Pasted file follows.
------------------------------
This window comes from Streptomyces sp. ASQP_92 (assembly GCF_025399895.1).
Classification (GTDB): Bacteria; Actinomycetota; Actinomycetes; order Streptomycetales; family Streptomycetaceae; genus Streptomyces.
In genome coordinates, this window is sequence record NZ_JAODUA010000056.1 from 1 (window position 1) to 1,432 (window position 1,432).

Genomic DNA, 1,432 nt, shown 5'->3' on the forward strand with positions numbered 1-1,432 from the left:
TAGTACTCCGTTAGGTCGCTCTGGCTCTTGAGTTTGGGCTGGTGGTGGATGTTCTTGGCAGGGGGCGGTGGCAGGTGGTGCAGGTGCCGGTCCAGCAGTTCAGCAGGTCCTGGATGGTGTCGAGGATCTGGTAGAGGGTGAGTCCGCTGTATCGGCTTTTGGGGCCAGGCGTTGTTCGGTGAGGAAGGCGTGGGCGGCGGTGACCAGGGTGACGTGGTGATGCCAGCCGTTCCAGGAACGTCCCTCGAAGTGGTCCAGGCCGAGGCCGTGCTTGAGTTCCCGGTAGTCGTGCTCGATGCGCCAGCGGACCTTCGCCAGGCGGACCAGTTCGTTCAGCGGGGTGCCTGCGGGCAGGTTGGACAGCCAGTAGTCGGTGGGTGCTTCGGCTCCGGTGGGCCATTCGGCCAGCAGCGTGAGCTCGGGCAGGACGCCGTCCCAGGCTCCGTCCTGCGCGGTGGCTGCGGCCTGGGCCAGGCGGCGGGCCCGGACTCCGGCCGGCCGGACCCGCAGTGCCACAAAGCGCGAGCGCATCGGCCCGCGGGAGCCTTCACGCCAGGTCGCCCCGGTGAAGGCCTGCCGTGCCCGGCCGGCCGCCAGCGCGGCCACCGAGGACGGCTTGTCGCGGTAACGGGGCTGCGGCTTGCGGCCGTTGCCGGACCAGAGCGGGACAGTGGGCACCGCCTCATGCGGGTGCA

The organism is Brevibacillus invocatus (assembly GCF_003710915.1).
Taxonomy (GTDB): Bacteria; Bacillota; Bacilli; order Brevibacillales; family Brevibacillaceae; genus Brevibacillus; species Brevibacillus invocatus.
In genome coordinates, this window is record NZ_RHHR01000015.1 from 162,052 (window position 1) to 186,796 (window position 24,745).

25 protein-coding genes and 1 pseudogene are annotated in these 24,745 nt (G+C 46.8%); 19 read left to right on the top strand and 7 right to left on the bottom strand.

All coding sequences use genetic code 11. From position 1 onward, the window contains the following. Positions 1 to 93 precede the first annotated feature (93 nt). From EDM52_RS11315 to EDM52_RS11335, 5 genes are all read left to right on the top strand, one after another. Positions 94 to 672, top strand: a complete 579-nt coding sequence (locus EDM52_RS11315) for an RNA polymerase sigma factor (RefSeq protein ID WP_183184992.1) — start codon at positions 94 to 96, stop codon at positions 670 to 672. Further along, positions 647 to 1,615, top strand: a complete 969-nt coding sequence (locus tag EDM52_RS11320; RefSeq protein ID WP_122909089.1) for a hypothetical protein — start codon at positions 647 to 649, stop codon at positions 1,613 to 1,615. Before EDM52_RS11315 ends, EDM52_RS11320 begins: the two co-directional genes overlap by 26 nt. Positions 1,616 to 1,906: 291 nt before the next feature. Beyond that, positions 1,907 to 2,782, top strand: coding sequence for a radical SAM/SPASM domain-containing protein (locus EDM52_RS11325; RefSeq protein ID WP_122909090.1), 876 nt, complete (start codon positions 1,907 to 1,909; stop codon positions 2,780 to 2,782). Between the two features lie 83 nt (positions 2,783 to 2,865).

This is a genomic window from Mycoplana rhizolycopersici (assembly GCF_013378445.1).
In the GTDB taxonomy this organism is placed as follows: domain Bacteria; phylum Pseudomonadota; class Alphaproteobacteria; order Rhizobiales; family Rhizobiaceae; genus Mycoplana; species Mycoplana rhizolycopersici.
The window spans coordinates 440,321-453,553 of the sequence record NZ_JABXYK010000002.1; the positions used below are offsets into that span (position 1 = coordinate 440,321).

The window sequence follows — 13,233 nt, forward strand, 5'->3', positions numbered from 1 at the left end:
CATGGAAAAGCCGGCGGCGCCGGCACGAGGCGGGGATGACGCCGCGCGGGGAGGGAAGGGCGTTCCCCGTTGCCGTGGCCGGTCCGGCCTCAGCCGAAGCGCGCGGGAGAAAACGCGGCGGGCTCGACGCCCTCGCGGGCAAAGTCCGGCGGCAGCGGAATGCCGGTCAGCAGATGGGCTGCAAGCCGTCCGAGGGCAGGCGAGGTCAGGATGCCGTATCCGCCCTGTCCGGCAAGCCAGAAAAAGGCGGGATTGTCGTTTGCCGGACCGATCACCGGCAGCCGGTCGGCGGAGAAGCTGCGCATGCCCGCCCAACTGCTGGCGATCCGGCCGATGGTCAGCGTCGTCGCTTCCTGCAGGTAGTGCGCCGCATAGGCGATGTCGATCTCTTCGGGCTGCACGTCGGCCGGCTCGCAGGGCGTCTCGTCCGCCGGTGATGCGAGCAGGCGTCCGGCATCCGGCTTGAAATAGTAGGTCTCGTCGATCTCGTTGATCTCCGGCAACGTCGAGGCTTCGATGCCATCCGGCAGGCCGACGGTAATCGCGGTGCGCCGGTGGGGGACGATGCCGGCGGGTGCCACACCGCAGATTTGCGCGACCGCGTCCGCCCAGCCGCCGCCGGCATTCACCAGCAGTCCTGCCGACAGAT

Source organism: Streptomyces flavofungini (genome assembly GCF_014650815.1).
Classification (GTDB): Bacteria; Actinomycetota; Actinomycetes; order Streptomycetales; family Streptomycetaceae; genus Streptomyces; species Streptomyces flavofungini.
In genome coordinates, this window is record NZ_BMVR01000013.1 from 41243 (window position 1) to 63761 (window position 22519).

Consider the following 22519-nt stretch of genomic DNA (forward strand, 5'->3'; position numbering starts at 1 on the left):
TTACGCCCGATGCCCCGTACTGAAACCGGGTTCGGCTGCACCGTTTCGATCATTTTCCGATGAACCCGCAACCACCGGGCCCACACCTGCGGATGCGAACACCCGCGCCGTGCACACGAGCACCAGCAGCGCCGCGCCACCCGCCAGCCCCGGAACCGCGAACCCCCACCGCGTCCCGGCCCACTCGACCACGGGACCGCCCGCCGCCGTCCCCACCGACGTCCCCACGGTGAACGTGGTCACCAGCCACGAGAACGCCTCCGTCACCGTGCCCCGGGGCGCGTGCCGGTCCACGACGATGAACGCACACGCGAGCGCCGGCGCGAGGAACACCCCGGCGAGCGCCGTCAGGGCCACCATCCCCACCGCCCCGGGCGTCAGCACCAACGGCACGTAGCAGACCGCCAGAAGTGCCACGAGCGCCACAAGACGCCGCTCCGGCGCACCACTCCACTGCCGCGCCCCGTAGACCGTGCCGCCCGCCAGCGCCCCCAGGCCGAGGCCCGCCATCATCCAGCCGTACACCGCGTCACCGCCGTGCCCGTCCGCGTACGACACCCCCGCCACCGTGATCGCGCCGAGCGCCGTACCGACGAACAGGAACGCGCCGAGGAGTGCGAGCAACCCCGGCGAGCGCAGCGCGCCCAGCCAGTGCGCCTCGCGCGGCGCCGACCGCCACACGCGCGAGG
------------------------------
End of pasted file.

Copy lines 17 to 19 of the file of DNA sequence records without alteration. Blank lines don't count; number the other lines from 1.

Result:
Classification (GTDB): Bacteria; Actinomycetota; Actinomycetes; order Streptomycetales; family Streptomycetaceae; genus Streptomyces; species Streptomyces flavofungini.
In genome coordinates, this window is record NZ_BMVR01000013.1 from 41243 (window position 1) to 63761 (window position 22519).

Consider the following 22519-nt stretch of genomic DNA (forward strand, 5'->3'; position numbering starts at 1 on the left):